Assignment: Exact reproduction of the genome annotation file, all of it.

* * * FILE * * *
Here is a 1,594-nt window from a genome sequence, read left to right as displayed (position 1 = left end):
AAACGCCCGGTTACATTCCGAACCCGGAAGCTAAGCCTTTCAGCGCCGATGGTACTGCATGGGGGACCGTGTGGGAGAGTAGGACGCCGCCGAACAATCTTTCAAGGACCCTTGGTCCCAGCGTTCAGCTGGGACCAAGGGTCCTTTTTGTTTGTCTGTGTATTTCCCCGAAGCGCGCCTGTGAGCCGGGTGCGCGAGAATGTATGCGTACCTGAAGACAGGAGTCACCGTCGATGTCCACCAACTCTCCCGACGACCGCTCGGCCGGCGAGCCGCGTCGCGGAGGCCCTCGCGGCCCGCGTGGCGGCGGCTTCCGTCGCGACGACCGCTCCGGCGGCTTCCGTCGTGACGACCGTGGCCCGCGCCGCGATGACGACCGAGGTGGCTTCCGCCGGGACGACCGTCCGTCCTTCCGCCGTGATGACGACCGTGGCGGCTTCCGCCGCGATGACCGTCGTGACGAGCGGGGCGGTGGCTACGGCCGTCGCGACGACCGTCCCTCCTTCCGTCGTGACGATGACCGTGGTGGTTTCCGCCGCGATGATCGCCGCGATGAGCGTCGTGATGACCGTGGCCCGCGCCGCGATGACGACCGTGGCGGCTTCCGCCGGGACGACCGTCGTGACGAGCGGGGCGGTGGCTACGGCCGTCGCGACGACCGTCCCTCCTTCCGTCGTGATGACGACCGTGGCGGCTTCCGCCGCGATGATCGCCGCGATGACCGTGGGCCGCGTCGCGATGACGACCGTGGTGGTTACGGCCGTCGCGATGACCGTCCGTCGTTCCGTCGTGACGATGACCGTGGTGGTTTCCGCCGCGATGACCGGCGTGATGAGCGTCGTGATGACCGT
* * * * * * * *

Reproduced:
Here is a 1,594-nt window from a genome sequence, read left to right as displayed (position 1 = left end):
AAACGCCCGGTTACATTCCGAACCCGGAAGCTAAGCCTTTCAGCGCCGATGGTACTGCATGGGGGACCGTGTGGGAGAGTAGGACGCCGCCGAACAATCTTTCAAGGACCCTTGGTCCCAGCGTTCAGCTGGGACCAAGGGTCCTTTTTGTTTGTCTGTGTATTTCCCCGAAGCGCGCCTGTGAGCCGGGTGCGCGAGAATGTATGCGTACCTGAAGACAGGAGTCACCGTCGATGTCCACCAACTCTCCCGACGACCGCTCGGCCGGCGAGCCGCGTCGCGGAGGCCCTCGCGGCCCGCGTGGCGGCGGCTTCCGTCGCGACGACCGCTCCGGCGGCTTCCGTCGTGACGACCGTGGCCCGCGCCGCGATGACGACCGAGGTGGCTTCCGCCGGGACGACCGTCCGTCCTTCCGCCGTGATGACGACCGTGGCGGCTTCCGCCGCGATGACCGTCGTGACGAGCGGGGCGGTGGCTACGGCCGTCGCGACGACCGTCCCTCCTTCCGTCGTGACGATGACCGTGGTGGTTTCCGCCGCGATGATCGCCGCGATGAGCGTCGTGATGACCGTGGCCCGCGCCGCGATGACGACCGTGGCGGCTTCCGCCGGGACGACCGTCGTGACGAGCGGGGCGGTGGCTACGGCCGTCGCGACGACCGTCCCTCCTTCCGTCGTGATGACGACCGTGGCGGCTTCCGCCGCGATGATCGCCGCGATGACCGTGGGCCGCGTCGCGATGACGACCGTGGTGGTTACGGCCGTCGCGATGACCGTCCGTCGTTCCGTCGTGACGATGACCGTGGTGGTTTCCGCCGCGATGACCGGCGTGATGAGCGTCGTGATGACCGT